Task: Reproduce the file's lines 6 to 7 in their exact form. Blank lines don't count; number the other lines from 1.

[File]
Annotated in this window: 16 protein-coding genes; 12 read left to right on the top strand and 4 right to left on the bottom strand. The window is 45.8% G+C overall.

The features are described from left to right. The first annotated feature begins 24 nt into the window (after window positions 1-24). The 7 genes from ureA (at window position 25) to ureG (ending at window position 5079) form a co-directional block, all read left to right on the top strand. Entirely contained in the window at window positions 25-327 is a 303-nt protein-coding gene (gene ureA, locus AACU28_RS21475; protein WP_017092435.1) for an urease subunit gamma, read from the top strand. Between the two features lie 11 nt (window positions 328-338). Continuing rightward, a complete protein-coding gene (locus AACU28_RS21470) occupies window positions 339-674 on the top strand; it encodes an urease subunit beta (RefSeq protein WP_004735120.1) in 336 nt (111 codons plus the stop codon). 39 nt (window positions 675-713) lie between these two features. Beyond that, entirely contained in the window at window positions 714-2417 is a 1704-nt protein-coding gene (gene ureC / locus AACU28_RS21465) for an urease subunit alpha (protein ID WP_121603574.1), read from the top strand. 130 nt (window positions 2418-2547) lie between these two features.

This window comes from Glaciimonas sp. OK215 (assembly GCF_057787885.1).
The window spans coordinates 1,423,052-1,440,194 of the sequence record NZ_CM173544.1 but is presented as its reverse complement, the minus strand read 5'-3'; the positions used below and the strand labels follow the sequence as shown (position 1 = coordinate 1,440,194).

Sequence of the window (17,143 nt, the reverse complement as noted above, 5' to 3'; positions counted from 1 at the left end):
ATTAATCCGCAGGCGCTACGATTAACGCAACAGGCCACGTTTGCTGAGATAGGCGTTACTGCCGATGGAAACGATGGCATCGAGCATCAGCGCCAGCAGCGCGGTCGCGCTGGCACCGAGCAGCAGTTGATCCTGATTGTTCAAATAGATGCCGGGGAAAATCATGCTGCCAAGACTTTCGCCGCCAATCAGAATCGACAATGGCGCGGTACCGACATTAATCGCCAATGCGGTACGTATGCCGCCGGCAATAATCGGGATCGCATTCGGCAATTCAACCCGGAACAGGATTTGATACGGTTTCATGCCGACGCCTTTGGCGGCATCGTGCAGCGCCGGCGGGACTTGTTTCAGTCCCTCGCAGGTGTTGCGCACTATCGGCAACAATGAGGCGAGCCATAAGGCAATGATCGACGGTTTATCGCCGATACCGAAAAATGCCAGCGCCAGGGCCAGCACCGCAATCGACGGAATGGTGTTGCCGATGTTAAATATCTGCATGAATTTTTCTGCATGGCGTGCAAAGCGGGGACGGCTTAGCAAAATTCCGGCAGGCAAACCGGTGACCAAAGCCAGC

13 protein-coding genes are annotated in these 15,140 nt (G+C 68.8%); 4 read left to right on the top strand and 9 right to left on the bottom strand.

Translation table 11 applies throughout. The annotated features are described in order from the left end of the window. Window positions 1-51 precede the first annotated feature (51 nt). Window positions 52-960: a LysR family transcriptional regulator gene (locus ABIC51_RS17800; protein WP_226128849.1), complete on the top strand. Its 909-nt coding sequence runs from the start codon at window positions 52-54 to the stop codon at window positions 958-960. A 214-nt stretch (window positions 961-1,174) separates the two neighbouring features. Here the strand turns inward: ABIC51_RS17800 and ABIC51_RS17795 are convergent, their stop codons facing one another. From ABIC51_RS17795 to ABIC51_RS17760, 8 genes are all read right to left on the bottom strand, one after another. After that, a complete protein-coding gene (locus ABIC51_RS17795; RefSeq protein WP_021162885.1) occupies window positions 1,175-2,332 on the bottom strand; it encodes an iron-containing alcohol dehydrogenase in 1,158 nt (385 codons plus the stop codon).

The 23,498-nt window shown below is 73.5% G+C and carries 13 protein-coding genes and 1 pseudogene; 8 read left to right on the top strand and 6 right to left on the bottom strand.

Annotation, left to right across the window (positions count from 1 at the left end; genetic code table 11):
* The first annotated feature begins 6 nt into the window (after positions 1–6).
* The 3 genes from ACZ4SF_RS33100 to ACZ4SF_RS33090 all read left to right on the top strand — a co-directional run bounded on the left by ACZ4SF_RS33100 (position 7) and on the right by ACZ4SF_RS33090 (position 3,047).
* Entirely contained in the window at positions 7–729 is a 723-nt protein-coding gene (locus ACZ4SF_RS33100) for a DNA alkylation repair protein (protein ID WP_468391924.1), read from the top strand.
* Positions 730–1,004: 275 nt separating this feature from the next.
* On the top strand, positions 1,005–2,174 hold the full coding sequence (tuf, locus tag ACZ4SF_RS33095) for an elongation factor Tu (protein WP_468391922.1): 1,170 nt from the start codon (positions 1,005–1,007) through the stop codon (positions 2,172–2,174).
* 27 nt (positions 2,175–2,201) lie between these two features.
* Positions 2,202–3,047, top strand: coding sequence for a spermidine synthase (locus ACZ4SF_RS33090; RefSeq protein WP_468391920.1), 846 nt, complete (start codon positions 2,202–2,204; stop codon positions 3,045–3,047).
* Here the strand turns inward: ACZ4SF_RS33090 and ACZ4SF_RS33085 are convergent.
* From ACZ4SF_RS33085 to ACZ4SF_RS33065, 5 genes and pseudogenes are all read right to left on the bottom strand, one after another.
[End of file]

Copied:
ATTAATCCGCAGGCGCTACGATTAACGCAACAGGCCACGTTTGCTGAGATAGGCGTTACTGCCGATGGAAACGATGGCATCGAGCATCAGCGCCAGCAGCGCGGTCGCGCTGGCACCGAGCAGCAGTTGATCCTGATTGTTCAAATAGATGCCGGGGAAAATCATGCTGCCAAGACTTTCGCCGCCAATCAGAATCGACAATGGCGCGGTACCGACATTAATCGCCAATGCGGTACGTATGCCGCCGGCAATAATCGGGATCGCATTCGGCAATTCAACCCGGAACAGGATTTGATACGGTTTCATGCCGACGCCTTTGGCGGCATCGTGCAGCGCCGGCGGGACTTGTTTCAGTCCCTCGCAGGTGTTGCGCACTATCGGCAACAATGAGGCGAGCCATAAGGCAATGATCGACGGTTTATCGCCGATACCGAAAAATGCCAGCGCCAGGGCCAGCACCGCAATCGACGGAATGGTGTTGCCGATGTTAAATATCTGCATGAATTTTTCTGCATGGCGTGCAAAGCGGGGACGGCTTAGCAAAATTCCGGCAGGCAAACCGGTGACCAAAGCCAGC

13 protein-coding genes are annotated in these 15,140 nt (G+C 68.8%); 4 read left to right on the top strand and 9 right to left on the bottom strand.